It’s funny when you think about it, cloud infrastructure provides us with the capacity to power and host the most cutting edge computing technology, allowing the latest scientific and technological innovations to go above-and-beyond, but the way in which AWS is managed and how it interfaces with developers and companies is really pretty dated.
I mean “tagging” resources? Isn’t that what we were doing 10, 20 years ago? It’s not dynamic, responsive or even automated. It’s pretty much data entry. No wonder developers get frustrated when they need to spend time on this task.
Traditional tagging policies involve creating an excel-like sheets within the AWS console. Every resource employed (ie. the AWS instances ordered by developers) should get given one or several “tags” so there is a way for them to be tracked and identified.
Resources without a tag are just seen as a sort of machine serial number. Tags, therefore have been needed to indicate more information about what a particular resource is used for, by attributing such information as country, client or developer. This means one can see which resources are being used and how much they cost… and even on which project and by whom, it creates a way of tracking where the money is being spent. From these tags you can sort out the content of billing files, to create a graph table, or pie chart to identify where cost is being dedicated, according to the tags.
Yet, the problem with tagging isn’t just that it lacks sex appeal, in fact like many analog based tasks, it's prone to error and there is a complete lack of flexibility. Small input errors can equal big analysis errors. So while a lot of time consuming frustration is being put into tagging AWS resources and the like, the results are at best an accurate record of the past —which is arguably not especially useful, because it’s already happened—and at worst completely misleading.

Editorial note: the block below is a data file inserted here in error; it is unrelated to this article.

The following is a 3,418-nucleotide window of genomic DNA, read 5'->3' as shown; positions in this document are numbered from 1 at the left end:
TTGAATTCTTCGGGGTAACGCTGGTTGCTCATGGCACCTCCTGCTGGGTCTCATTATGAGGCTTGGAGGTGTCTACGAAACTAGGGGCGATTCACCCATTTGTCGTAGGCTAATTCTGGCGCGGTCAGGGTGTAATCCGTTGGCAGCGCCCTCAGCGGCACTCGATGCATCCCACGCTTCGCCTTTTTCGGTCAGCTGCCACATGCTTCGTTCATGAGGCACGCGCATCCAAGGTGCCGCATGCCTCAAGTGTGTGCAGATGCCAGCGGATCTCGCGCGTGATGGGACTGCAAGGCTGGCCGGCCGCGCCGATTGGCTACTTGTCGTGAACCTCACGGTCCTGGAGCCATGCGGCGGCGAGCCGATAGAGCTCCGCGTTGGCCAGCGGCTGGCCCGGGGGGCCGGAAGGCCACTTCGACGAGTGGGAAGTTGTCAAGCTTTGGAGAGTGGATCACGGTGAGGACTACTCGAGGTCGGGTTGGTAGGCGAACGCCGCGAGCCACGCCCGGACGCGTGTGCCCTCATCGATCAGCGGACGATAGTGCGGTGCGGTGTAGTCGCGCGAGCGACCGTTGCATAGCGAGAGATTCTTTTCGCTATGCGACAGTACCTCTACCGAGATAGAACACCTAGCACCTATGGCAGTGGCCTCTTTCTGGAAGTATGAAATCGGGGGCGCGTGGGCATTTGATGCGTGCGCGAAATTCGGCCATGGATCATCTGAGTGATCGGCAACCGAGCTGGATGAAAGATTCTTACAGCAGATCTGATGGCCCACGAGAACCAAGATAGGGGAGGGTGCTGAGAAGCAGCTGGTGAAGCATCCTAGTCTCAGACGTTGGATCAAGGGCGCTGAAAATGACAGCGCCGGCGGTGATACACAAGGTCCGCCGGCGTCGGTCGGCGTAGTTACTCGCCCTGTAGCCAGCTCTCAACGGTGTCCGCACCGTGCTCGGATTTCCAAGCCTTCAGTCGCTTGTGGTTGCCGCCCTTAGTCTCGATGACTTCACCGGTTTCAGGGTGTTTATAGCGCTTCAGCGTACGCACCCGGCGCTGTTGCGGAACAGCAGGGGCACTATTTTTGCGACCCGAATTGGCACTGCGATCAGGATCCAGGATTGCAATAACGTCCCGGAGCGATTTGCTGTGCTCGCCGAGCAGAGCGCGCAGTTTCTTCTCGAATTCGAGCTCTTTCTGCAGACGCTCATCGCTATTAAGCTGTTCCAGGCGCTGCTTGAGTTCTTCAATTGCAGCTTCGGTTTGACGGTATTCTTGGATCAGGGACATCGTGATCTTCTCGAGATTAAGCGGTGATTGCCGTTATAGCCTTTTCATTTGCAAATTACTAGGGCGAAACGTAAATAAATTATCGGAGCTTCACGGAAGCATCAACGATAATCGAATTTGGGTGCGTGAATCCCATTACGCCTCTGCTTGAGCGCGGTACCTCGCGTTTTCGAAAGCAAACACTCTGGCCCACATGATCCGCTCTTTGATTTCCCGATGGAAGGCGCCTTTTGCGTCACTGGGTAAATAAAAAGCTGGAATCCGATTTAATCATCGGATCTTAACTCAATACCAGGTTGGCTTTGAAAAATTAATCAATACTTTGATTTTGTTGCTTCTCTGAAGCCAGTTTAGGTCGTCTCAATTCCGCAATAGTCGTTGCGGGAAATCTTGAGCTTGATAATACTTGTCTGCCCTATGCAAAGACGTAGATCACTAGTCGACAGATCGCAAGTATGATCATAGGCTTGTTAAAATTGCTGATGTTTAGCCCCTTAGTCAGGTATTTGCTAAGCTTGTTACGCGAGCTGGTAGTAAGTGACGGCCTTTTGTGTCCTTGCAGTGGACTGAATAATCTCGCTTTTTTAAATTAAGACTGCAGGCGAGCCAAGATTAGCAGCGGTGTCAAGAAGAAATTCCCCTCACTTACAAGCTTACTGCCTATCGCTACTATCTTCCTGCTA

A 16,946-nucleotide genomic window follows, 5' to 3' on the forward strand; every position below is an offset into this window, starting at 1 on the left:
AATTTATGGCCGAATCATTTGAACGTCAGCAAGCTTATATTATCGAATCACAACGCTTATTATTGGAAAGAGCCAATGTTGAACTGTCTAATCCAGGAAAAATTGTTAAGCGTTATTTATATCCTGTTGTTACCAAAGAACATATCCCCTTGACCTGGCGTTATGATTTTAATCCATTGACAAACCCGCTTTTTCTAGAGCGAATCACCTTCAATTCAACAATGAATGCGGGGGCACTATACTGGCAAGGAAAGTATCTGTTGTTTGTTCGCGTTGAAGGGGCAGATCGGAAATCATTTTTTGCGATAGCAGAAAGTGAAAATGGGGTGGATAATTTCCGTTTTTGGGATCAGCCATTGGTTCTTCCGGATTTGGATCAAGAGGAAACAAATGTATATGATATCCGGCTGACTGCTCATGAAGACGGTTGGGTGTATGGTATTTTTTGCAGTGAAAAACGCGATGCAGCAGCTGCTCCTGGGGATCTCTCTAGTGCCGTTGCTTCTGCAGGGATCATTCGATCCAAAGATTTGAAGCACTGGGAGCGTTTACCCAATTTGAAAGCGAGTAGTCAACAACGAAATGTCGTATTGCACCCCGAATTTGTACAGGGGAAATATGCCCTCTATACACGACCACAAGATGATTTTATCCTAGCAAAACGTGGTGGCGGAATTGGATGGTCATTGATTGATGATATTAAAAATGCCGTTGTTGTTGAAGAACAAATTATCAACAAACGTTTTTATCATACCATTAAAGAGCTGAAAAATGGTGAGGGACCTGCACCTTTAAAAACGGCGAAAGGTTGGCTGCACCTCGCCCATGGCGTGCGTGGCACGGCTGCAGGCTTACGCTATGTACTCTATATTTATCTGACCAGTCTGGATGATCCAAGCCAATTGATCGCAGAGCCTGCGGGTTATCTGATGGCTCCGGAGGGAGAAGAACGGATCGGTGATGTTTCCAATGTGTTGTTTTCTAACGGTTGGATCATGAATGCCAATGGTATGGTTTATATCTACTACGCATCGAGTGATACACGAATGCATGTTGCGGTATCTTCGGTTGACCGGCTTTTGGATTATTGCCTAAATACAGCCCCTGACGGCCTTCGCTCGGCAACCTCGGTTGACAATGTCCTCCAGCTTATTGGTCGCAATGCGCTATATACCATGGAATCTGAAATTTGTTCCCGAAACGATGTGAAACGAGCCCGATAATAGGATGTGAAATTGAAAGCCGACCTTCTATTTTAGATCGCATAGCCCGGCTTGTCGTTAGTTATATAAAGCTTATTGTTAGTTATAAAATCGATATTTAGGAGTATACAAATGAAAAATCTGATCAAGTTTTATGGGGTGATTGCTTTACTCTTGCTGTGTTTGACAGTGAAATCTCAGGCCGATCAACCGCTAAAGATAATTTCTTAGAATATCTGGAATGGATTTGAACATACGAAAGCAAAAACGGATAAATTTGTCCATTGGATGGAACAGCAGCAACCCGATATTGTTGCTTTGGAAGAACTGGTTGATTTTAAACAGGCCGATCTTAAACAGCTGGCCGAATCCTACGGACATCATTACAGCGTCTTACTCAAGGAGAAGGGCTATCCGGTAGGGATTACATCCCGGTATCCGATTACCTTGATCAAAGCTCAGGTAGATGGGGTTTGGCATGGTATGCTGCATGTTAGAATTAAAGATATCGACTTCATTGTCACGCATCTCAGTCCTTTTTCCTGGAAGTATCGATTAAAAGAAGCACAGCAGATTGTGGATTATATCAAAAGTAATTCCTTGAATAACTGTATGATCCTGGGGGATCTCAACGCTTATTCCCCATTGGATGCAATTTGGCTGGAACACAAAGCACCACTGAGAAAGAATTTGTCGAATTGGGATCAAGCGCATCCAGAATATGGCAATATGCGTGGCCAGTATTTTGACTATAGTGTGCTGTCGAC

The input errors that can lead to misreading or wrong data for cost tracking, can come in several varieties, firstly a simple typo in a tag means the corresponding resources won’t be attributed to the right (or any) group. Even just using a different format creates this same problem. If someone rights RandD instead of R&D, all those resources won’t be included in the R&D category when it comes to tracking costs. And how about when a new recruit gets landed with the tagging gig (and yes this is often the case), he doesn’t use the same system or terms that conform to your company's way of doing things.
Non-scaleable = non-viable
Things get even more complicated when companies get bigger or a new strategy from management means seeing more detail on cloud spend and more tags are required to visualize and categorise differently. Management might suddenly want to see geographical regions (not the cloud datacenters, the regions of your financial P&L for example) as well as which resources are dedicated to which clients. Or what if a resource is dedicated to another project mid-way? Who’s going to go back and retag all previously tagged machines? It’s a time-consuming manual process that doesn’t lend itself to scaling up. As a results it's used poorly and almost always inaccurate or obsolete
So we decided to get rid of traditional tagging
So while some cloud infrastructure management companies are talking about the best tagging strategies to adopt. The fact is, tagging, in it’s current form, is a non-optimal way of doing things. That’s why we completely got rid of the need for tags, meaning we allocate resources to projects, and like in the “real world” the projects depend on teams or users. This is usually all that’s needed and is already a massive improvement. A change of ownership or org chart? All cascading budgets, past and projected spends will be recalculated, accurately and in real-time. Thus, eliminating the need for tags and the dreaded tagging task. We can still provide tags for resources if that’s what works for you and even assign them across projects and teams.Project-centered not slave-to-the-tag
You and your teams can forget about complex resource—and often obsolete— tagging policies. We are project-centric, we allocate resources to projects, instead of the other way around. It’s simple really. Each project has a unique personalized key, per user, so it’s easy to see who is doing what, when and with how much. Tracking a project is automatic, so it doesn’t require any work.
Want to try it for yourself? Sign up for a free trial and see how life without AWS tags saves money, work and time.